#plasticsurgery - article by Dr. Olivier Branford et al, PRS, December 2016
#plasticsurgery – article by Dr. Olivier Branford et al, PRS, December 2016

Dr. Branford and his colleagues have written a recent article in the December 2016, PRS/ Plastic and Reconstructive Surgery Journal entitled ” #plasticsurgery “.


A great video discussion of this groundbreaking article features the awesome Dr. Fawn Hogan, one of the most influential plastic surgeons in the world of #some –  #socialmedia.


The Origins of #plasticsurgery

#plasticsurgery and the Use of this Hashtag on Twitter

#plasticsurgery–   The Article –  #some and #socialmedia

#some – Social Media – and the Future of Plastic Surgery Communication

The Origins of #plasticsurgery

Dr. Branford pioneered the “takeover” of the hashtag –  #plasticsurgery – from non plastic surgeons starting last year.  His pioneering efforts, enthusiasm for plastic surgery research and networking, has resulted in an exponential growth of this hashtag.

#plasticsurgery is viewed 200 million times a month.

#plasticsurgery is viewed 2.4 BILLION times a year.  This is not a misprint.

#plasticsurgery and the Use of this Hashtag on Twitter

Twitter is the main source of #some communication and networking among plastic surgeon, but the use of hashtags has quickly spread to other social media outlets, including Instagram, Facebook, Snapchat, and others.

And did you know that hashtags can be monitored?  Thanks to Dr. Branford’s pioneering work using Symplur – www.symplur.com – healthcare hashtags can be monitored and analyzed to a degree greater than within  the Twitter platform.

#plasticsurgery–   The Article –  #some and #socialmedia

This article carefully goes through sample tweets, analyzes who uses them, what the tweets are about, and various other topics.

The world of #some is that it is more interactive than just a website–  it allows a conversation between 2 plastic surgeons, a discussion between plastic surgeon and patient, and it really breaks down the formal barrier between people who may have never met in reality.

#some – Social Media – and the Future of Plastic Surgery Communication

#some increases the accountability of plastic surgeons and patients.  I know of several “invitation only” Facebook groups, Twitter DM groups, and other social media private discussions where only patients are invited, only doctors are invited, or a combination of both are invited-  working together to ensure the best results possible, to increase word of mouth about a specific plastic surgeon or procedure, and to give support.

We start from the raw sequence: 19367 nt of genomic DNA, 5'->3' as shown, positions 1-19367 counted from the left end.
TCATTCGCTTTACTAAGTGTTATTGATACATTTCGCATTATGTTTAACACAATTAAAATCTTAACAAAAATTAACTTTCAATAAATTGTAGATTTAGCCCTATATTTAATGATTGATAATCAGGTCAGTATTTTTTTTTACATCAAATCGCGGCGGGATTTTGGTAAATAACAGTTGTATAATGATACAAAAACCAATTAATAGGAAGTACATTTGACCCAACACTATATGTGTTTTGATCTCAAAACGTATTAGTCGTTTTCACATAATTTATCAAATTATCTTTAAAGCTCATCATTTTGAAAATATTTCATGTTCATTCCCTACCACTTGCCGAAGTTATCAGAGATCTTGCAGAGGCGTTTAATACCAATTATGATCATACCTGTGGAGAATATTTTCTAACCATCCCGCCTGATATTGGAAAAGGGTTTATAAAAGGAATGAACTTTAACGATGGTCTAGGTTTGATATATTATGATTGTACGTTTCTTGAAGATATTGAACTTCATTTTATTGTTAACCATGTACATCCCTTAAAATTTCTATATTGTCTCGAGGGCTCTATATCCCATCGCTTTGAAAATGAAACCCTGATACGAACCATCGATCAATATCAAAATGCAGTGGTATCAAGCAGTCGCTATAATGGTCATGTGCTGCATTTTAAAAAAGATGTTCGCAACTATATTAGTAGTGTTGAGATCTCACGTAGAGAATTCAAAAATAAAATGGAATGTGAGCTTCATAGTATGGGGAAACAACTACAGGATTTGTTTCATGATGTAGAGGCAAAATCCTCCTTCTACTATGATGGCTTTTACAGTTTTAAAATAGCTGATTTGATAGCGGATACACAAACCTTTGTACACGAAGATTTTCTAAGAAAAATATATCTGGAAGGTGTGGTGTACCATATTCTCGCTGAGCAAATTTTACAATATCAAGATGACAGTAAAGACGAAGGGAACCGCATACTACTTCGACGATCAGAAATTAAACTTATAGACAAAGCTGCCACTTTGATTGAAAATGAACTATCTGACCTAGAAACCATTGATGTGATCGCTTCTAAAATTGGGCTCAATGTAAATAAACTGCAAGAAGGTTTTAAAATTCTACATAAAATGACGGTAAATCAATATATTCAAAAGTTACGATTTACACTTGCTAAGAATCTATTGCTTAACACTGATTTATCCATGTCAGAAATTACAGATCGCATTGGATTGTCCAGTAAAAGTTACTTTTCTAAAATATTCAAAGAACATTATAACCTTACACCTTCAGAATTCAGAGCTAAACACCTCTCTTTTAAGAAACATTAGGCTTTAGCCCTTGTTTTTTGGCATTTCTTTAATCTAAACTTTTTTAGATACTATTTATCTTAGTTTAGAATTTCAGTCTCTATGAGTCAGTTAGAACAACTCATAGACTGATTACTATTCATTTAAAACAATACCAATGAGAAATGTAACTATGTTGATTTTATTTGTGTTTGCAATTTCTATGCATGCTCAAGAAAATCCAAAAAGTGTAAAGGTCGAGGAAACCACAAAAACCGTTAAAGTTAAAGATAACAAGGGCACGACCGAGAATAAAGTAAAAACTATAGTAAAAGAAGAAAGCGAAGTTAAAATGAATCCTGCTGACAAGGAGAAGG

#some is also replacing the website.  A professional website is still a necessity for a plastic surgeon, regardless of private or academic practice.  However, increasingly I feel that professional websites are more like very large, expensive, online brochures–  and Social Media is the way to communicate with patients and to spread the word about patient education, patient testimonials, before and after photos, and other information.

#some is also accelerating the push into video.  Patients and Plastic Surgeons no longer want to read or even see pretty pictures-  video conveys more emotional and psychological information, and the cost of producing high quality video and having enough bandwidth to broadcast it continues to diminish.

PRS Journal is at the forefront of academic, scholarly journals that use video–  many of the recent top articles have video commentary and actual unique video programs, purely based on an peer reviewed, academic, journal article.

I am amazed and excited by the rapidly changing world of #some and how it affect academic plastic surgery research, patient collaboration, patient education, networking, and more within the world of #plasticsurgery.

Kudos to Dr. Branford and his colleagues for being able to see and capitalize on this trend-  and for allowing us to increase knowledge, innovation, and good will in the world of #plasticsurgery

#plasticsurgery – My Take on the New Article in PRS Journal, December 2016


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